The differences that I found the most interesting are some of the more subtle ones.  Helen isn’t happy about the baby, but never has the option to consider keeping the pregnancy or not.  It is a given that she will have the baby as an unwed mother.  She also makes the conscious decision to masquerade as Mrs. Harkness much earlier on, before she leaves the hospital, instead of being browbeaten into by others.  Bill isn’t played as a stiff necked prat, but as a charming sweetheart who calls easily befriends Stanwyck’s Helen.  No Man of Her Own focuses less on the blooming relationship between the protagonist and her ersatz brother-in-law, and is much less interested in the personal growth of the characters. There is less interest in the class difference between Helen and her adoptive family as well, and though she is invested in the luxury of her new life, she is portrayed as polished and classy, running up and down the stairs for the baby’s bottle in heels and speaking in the same beautiful Mid-Atlantic accent as everyone else. Helen’s potential giveaways are about her knowledge of Hugh, her dead “husband”, not her inability to eat dinner without blurting out crude words in a Joisey accent.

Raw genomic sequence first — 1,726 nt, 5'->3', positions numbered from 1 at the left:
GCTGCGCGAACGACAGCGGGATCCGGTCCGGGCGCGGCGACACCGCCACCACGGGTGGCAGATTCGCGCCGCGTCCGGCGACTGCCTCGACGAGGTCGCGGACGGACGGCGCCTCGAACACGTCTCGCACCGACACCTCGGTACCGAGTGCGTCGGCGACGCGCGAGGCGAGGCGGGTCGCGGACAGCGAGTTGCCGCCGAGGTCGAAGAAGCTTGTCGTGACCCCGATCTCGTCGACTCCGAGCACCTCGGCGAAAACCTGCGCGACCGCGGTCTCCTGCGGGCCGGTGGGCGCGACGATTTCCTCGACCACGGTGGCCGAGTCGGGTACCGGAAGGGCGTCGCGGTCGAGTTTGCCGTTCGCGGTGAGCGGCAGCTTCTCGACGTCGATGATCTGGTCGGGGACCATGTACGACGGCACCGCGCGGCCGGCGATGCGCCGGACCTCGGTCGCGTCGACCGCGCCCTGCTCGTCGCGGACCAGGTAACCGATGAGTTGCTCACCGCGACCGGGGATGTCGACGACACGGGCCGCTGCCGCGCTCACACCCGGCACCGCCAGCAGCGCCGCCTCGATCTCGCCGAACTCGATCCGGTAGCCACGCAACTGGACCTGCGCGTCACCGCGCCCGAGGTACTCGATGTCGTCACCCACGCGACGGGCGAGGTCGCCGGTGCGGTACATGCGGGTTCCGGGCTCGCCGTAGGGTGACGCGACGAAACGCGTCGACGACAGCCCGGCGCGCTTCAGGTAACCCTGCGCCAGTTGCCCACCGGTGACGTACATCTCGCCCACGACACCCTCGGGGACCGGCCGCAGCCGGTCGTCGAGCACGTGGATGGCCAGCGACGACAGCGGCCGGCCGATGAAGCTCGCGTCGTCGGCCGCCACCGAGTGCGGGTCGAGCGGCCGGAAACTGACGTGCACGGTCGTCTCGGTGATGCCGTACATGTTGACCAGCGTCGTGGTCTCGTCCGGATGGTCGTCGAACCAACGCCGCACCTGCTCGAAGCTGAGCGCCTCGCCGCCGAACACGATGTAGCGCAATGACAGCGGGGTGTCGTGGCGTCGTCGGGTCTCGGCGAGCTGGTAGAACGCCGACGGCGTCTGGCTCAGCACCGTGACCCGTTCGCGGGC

There are a few things that Mrs. Winterbourne does better.  Shirley MacLaine’s portrayal of Grace Winterbourne is really lovely, and shifts the heart of the movie to her character in a way that makes sense in the plot as the protagonists in both movies are motivated to protect Bill’s mother from life-threatening stress.  I think that Mrs. Winterbourne does a better job of showing the confusion and heartache of a family that has just lost a loved member.  Grace Winterbourne’s reaction of attempting to drown Connie and the baby in gifts and kindness is portrayed much more strongly and Bill Winterbourne’s suspicion and coldness make sense as reactions to a death in the family.  Mrs. Winterbourne’s Steve, portrayed by Loren Dean, is so perfectly scummy and dramatically sociopathic that he makes Lyle Bettger’s slick and cold Steve look bland.  The charm of Miguel Sandoval as the sassy and wise Paco is missing from No Man of Her Own, and Helen is left to her own devices to figure out a course of action.